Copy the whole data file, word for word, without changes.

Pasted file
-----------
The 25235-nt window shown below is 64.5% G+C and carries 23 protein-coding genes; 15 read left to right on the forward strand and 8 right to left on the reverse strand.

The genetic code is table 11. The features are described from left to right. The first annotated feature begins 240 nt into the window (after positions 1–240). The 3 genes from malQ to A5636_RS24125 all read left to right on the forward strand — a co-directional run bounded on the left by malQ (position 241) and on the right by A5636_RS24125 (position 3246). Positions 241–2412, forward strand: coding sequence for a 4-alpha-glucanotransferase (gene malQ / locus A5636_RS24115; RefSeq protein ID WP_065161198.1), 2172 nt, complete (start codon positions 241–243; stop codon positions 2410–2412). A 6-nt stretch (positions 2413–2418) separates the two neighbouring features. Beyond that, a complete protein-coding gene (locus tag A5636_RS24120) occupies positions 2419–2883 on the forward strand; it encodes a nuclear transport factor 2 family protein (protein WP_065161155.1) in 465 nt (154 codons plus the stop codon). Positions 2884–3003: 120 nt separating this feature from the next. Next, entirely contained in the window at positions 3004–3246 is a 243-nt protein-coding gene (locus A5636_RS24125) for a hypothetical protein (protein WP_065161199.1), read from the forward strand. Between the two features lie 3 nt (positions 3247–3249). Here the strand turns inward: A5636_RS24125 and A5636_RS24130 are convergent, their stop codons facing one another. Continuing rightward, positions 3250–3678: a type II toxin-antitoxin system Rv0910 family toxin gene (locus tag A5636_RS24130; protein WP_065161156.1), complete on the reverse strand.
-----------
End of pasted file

The 25235-nt window shown below is 64.5% G+C and carries 23 protein-coding genes; 15 read left to right on the forward strand and 8 right to left on the reverse strand.

The genetic code is table 11. The features are described from left to right. The first annotated feature begins 240 nt into the window (after positions 1–240). The 3 genes from malQ to A5636_RS24125 all read left to right on the forward strand — a co-directional run bounded on the left by malQ (position 241) and on the right by A5636_RS24125 (position 3246). Positions 241–2412, forward strand: coding sequence for a 4-alpha-glucanotransferase (gene malQ / locus A5636_RS24115; RefSeq protein ID WP_065161198.1), 2172 nt, complete (start codon positions 241–243; stop codon positions 2410–2412). A 6-nt stretch (positions 2413–2418) separates the two neighbouring features. Beyond that, a complete protein-coding gene (locus tag A5636_RS24120) occupies positions 2419–2883 on the forward strand; it encodes a nuclear transport factor 2 family protein (protein WP_065161155.1) in 465 nt (154 codons plus the stop codon). Positions 2884–3003: 120 nt separating this feature from the next. Next, entirely contained in the window at positions 3004–3246 is a 243-nt protein-coding gene (locus A5636_RS24125) for a hypothetical protein (protein WP_065161199.1), read from the forward strand. Between the two features lie 3 nt (positions 3247–3249). Here the strand turns inward: A5636_RS24125 and A5636_RS24130 are convergent, their stop codons facing one another. Continuing rightward, positions 3250–3678: a type II toxin-antitoxin system Rv0910 family toxin gene (locus tag A5636_RS24130; protein WP_065161156.1), complete on the reverse strand.